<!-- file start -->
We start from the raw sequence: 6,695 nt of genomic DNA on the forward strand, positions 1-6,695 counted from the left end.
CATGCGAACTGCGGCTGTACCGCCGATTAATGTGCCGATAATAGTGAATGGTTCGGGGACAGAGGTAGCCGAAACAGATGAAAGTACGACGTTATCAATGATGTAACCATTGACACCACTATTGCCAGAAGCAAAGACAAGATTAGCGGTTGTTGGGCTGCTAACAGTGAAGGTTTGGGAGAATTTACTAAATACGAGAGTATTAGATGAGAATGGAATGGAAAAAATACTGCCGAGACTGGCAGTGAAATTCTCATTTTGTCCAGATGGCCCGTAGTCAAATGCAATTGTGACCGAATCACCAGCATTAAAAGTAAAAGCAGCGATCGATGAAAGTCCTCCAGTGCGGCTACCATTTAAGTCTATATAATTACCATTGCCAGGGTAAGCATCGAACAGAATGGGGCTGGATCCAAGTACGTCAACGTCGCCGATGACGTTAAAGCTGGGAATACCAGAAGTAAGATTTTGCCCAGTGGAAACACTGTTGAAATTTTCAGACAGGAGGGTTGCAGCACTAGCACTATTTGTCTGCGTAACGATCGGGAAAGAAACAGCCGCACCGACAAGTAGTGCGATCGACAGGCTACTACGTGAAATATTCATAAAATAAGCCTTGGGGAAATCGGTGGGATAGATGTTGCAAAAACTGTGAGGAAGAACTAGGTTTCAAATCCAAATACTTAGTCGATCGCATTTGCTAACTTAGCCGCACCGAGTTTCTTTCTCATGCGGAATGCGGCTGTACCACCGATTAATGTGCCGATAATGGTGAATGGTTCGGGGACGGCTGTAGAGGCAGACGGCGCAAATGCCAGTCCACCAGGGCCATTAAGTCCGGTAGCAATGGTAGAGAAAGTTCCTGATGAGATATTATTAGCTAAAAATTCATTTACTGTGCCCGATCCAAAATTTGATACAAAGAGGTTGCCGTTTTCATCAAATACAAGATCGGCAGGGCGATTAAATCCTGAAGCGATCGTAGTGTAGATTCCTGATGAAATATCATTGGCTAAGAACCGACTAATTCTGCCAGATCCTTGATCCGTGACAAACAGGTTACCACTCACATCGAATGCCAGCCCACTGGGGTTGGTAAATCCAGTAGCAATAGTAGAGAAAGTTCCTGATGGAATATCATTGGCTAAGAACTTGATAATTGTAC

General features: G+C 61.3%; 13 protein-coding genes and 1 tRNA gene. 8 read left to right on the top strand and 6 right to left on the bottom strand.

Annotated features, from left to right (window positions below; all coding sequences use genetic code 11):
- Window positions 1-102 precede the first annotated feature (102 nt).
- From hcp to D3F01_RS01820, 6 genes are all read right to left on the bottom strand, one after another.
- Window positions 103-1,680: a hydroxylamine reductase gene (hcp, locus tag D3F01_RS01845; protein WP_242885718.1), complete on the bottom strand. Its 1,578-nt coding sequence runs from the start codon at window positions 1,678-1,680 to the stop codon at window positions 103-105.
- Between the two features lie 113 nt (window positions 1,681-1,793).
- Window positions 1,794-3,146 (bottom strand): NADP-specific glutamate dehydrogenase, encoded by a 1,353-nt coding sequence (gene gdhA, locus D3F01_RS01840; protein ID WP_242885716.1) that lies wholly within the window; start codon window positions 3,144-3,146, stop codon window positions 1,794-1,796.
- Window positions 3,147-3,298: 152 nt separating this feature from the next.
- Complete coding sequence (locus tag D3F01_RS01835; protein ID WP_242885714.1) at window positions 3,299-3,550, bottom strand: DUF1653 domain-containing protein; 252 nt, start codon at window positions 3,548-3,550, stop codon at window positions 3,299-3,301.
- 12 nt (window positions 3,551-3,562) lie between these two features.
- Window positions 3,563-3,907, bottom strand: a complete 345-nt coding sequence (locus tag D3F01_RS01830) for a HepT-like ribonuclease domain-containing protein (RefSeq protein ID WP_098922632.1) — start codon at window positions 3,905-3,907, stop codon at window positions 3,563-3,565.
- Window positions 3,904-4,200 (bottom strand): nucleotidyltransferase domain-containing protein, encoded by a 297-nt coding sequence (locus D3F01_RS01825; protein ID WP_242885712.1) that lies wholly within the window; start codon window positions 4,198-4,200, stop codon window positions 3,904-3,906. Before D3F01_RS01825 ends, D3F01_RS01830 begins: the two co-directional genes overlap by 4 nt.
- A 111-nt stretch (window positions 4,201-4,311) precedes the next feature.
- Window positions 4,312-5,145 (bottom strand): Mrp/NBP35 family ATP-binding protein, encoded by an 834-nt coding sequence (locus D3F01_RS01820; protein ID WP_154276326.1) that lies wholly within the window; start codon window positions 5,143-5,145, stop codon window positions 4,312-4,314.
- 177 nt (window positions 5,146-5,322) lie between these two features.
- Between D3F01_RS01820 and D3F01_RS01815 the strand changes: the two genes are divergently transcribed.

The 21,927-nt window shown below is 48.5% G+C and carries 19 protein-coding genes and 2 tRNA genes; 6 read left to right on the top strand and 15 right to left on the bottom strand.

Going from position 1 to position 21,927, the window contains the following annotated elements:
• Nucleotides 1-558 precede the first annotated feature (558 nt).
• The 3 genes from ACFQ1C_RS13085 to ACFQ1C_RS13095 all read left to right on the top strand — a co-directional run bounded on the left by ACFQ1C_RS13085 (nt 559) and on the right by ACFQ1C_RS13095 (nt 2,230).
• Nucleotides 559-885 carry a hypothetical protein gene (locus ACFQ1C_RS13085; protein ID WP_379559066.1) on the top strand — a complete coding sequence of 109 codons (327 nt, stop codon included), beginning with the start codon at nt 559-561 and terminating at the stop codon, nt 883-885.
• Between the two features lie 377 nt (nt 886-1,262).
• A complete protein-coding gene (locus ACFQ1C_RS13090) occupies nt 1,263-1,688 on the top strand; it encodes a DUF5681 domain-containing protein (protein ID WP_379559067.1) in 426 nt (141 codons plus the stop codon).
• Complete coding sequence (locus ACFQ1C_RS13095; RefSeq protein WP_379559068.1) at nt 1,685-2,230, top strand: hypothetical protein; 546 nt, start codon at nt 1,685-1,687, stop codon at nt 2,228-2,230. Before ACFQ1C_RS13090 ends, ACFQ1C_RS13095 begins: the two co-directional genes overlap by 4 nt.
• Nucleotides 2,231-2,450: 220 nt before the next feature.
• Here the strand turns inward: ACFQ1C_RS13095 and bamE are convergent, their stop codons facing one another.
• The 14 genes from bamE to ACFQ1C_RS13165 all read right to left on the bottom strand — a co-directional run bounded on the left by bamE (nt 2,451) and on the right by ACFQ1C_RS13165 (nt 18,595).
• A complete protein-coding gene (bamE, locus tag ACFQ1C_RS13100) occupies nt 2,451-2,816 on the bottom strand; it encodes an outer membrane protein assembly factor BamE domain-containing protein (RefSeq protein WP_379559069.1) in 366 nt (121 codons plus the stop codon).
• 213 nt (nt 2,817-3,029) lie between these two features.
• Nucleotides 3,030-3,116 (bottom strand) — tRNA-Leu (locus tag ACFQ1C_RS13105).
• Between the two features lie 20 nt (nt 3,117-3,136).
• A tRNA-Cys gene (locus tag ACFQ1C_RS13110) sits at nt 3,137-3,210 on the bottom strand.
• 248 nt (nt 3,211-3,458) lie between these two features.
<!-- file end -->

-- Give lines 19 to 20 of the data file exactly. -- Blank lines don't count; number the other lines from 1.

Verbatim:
The 21,927-nt window shown below is 48.5% G+C and carries 19 protein-coding genes and 2 tRNA genes; 6 read left to right on the top strand and 15 right to left on the bottom strand.

Going from position 1 to position 21,927, the window contains the following annotated elements: